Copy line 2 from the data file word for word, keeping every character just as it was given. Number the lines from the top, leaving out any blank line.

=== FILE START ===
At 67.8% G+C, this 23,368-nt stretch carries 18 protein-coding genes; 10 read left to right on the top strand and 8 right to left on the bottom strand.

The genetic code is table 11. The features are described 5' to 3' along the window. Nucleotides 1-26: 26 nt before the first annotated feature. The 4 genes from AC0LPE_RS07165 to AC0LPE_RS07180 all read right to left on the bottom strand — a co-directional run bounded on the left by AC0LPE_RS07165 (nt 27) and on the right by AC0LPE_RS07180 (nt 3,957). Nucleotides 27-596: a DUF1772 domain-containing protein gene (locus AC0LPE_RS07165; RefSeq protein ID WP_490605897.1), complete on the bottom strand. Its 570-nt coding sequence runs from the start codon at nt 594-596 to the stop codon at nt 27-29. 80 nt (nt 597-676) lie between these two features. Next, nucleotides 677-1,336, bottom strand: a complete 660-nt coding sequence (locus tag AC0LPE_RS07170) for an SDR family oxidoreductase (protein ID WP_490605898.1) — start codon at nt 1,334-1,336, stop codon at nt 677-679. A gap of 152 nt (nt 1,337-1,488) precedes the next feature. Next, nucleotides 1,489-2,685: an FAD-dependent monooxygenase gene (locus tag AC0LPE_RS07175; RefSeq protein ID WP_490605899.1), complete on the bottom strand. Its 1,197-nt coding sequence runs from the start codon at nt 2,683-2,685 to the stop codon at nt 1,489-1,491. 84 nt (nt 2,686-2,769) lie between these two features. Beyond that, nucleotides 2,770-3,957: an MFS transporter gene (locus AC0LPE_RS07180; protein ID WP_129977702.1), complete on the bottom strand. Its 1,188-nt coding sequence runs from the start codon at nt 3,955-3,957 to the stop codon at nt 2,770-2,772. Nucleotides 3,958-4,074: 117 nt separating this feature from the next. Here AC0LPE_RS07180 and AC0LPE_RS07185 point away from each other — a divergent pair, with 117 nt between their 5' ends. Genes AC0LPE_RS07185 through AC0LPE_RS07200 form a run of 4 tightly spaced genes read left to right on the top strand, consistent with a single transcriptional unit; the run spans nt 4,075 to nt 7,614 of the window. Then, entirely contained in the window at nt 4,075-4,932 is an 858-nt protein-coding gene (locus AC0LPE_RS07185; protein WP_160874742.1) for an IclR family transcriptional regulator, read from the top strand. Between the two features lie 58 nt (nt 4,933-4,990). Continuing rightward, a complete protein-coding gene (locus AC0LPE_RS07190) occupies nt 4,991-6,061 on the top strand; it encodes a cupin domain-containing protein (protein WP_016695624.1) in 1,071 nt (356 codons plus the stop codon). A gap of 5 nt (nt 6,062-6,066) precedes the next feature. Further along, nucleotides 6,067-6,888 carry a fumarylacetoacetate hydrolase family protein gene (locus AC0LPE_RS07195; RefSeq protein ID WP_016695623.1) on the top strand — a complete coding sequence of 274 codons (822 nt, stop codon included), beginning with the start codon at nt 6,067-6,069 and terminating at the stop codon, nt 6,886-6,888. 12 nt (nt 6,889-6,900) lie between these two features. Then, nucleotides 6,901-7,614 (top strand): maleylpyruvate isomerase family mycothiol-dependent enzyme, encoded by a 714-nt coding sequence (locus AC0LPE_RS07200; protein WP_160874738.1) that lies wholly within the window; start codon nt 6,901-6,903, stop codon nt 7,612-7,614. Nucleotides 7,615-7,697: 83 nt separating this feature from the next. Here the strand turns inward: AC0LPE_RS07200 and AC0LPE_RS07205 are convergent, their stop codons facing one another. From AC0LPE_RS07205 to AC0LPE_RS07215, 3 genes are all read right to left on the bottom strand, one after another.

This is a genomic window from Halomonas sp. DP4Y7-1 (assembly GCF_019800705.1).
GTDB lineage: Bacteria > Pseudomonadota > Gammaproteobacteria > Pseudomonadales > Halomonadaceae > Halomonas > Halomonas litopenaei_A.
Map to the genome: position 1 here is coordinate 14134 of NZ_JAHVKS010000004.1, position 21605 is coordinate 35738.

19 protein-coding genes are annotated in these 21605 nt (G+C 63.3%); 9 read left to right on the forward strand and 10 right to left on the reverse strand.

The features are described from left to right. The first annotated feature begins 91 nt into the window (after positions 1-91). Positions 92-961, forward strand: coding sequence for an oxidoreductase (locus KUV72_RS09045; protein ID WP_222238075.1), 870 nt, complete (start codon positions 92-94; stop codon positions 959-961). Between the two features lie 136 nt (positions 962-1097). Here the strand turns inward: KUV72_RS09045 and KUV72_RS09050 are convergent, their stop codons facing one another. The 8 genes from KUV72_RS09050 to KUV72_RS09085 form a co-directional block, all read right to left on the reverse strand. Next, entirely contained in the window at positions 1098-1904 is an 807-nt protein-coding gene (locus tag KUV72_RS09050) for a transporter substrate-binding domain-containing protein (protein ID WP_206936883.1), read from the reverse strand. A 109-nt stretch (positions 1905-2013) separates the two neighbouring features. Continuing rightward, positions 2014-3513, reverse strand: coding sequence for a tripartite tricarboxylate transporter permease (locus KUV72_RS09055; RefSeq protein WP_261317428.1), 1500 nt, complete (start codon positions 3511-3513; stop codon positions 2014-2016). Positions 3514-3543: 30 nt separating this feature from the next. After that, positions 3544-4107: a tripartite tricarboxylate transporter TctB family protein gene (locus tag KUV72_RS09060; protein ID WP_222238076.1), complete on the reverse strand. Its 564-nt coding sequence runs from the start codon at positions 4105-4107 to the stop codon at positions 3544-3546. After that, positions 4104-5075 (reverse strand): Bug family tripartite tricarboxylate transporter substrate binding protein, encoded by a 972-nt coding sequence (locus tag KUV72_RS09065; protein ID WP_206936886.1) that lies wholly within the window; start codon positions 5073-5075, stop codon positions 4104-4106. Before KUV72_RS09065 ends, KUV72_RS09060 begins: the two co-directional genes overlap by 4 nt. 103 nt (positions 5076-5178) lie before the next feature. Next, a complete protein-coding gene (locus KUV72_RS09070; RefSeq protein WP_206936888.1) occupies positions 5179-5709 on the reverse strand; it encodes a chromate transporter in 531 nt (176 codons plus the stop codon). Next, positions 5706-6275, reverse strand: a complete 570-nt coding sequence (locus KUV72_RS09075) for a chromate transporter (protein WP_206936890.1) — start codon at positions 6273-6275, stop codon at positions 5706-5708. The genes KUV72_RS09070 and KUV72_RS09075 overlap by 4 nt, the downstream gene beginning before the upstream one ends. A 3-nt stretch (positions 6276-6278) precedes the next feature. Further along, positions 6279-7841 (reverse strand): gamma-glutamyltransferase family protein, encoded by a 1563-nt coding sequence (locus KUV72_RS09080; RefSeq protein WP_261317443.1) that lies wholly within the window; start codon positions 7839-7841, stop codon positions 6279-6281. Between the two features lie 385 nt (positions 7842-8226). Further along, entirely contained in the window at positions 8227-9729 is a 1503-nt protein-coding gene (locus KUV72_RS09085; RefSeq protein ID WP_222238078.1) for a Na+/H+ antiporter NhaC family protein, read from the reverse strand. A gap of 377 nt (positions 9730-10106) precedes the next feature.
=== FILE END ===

The genetic code is table 11. The features are described 5' to 3' along the window. Nucleotides 1-26: 26 nt before the first annotated feature. The 4 genes from AC0LPE_RS07165 to AC0LPE_RS07180 all read right to left on the bottom strand — a co-directional run bounded on the left by AC0LPE_RS07165 (nt 27) and on the right by AC0LPE_RS07180 (nt 3,957). Nucleotides 27-596: a DUF1772 domain-containing protein gene (locus AC0LPE_RS07165; RefSeq protein ID WP_490605897.1), complete on the bottom strand. Its 570-nt coding sequence runs from the start codon at nt 594-596 to the stop codon at nt 27-29. 80 nt (nt 597-676) lie between these two features. Next, nucleotides 677-1,336, bottom strand: a complete 660-nt coding sequence (locus tag AC0LPE_RS07170) for an SDR family oxidoreductase (protein ID WP_490605898.1) — start codon at nt 1,334-1,336, stop codon at nt 677-679. A gap of 152 nt (nt 1,337-1,488) precedes the next feature. Next, nucleotides 1,489-2,685: an FAD-dependent monooxygenase gene (locus tag AC0LPE_RS07175; RefSeq protein ID WP_490605899.1), complete on the bottom strand. Its 1,197-nt coding sequence runs from the start codon at nt 2,683-2,685 to the stop codon at nt 1,489-1,491. 84 nt (nt 2,686-2,769) lie between these two features. Beyond that, nucleotides 2,770-3,957: an MFS transporter gene (locus AC0LPE_RS07180; protein ID WP_129977702.1), complete on the bottom strand. Its 1,188-nt coding sequence runs from the start codon at nt 3,955-3,957 to the stop codon at nt 2,770-2,772. Nucleotides 3,958-4,074: 117 nt separating this feature from the next. Here AC0LPE_RS07180 and AC0LPE_RS07185 point away from each other — a divergent pair, with 117 nt between their 5' ends. Genes AC0LPE_RS07185 through AC0LPE_RS07200 form a run of 4 tightly spaced genes read left to right on the top strand, consistent with a single transcriptional unit; the run spans nt 4,075 to nt 7,614 of the window. Then, entirely contained in the window at nt 4,075-4,932 is an 858-nt protein-coding gene (locus AC0LPE_RS07185; protein WP_160874742.1) for an IclR family transcriptional regulator, read from the top strand. Between the two features lie 58 nt (nt 4,933-4,990). Continuing rightward, a complete protein-coding gene (locus AC0LPE_RS07190) occupies nt 4,991-6,061 on the top strand; it encodes a cupin domain-containing protein (protein WP_016695624.1) in 1,071 nt (356 codons plus the stop codon). A gap of 5 nt (nt 6,062-6,066) precedes the next feature. Further along, nucleotides 6,067-6,888 carry a fumarylacetoacetate hydrolase family protein gene (locus AC0LPE_RS07195; RefSeq protein ID WP_016695623.1) on the top strand — a complete coding sequence of 274 codons (822 nt, stop codon included), beginning with the start codon at nt 6,067-6,069 and terminating at the stop codon, nt 6,886-6,888. 12 nt (nt 6,889-6,900) lie between these two features. Then, nucleotides 6,901-7,614 (top strand): maleylpyruvate isomerase family mycothiol-dependent enzyme, encoded by a 714-nt coding sequence (locus AC0LPE_RS07200; protein WP_160874738.1) that lies wholly within the window; start codon nt 6,901-6,903, stop codon nt 7,612-7,614. Nucleotides 7,615-7,697: 83 nt separating this feature from the next. Here the strand turns inward: AC0LPE_RS07200 and AC0LPE_RS07205 are convergent, their stop codons facing one another. From AC0LPE_RS07205 to AC0LPE_RS07215, 3 genes are all read right to left on the bottom strand, one after another.